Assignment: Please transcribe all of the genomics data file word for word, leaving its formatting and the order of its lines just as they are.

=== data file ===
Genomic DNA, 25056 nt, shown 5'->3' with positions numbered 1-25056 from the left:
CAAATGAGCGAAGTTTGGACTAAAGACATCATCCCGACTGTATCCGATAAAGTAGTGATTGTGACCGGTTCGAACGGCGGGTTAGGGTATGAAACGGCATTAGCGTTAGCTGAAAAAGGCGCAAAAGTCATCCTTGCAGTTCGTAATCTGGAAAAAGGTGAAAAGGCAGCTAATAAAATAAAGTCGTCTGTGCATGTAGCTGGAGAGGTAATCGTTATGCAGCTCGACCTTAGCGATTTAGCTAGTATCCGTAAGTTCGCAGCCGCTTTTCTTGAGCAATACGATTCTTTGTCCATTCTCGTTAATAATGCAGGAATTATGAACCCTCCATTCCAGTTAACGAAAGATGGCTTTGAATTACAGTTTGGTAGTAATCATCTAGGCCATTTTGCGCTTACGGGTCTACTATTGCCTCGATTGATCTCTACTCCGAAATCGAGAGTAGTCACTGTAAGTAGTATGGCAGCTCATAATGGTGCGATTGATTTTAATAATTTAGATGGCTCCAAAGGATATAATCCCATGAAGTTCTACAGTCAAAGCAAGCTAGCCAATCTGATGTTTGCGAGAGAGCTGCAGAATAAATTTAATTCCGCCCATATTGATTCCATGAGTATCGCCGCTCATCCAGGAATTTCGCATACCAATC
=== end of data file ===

Genomic DNA, 25056 nt, shown 5'->3' with positions numbered 1-25056 from the left:
CAAATGAGCGAAGTTTGGACTAAAGACATCATCCCGACTGTATCCGATAAAGTAGTGATTGTGACCGGTTCGAACGGCGGGTTAGGGTATGAAACGGCATTAGCGTTAGCTGAAAAAGGCGCAAAAGTCATCCTTGCAGTTCGTAATCTGGAAAAAGGTGAAAAGGCAGCTAATAAAATAAAGTCGTCTGTGCATGTAGCTGGAGAGGTAATCGTTATGCAGCTCGACCTTAGCGATTTAGCTAGTATCCGTAAGTTCGCAGCCGCTTTTCTTGAGCAATACGATTCTTTGTCCATTCTCGTTAATAATGCAGGAATTATGAACCCTCCATTCCAGTTAACGAAAGATGGCTTTGAATTACAGTTTGGTAGTAATCATCTAGGCCATTTTGCGCTTACGGGTCTACTATTGCCTCGATTGATCTCTACTCCGAAATCGAGAGTAGTCACTGTAAGTAGTATGGCAGCTCATAATGGTGCGATTGATTTTAATAATTTAGATGGCTCCAAAGGATATAATCCCATGAAGTTCTACAGTCAAAGCAAGCTAGCCAATCTGATGTTTGCGAGAGAGCTGCAGAATAAATTTAATTCCGCCCATATTGATTCCATGAGTATCGCCGCTCATCCAGGAATTTCGCATACCAATC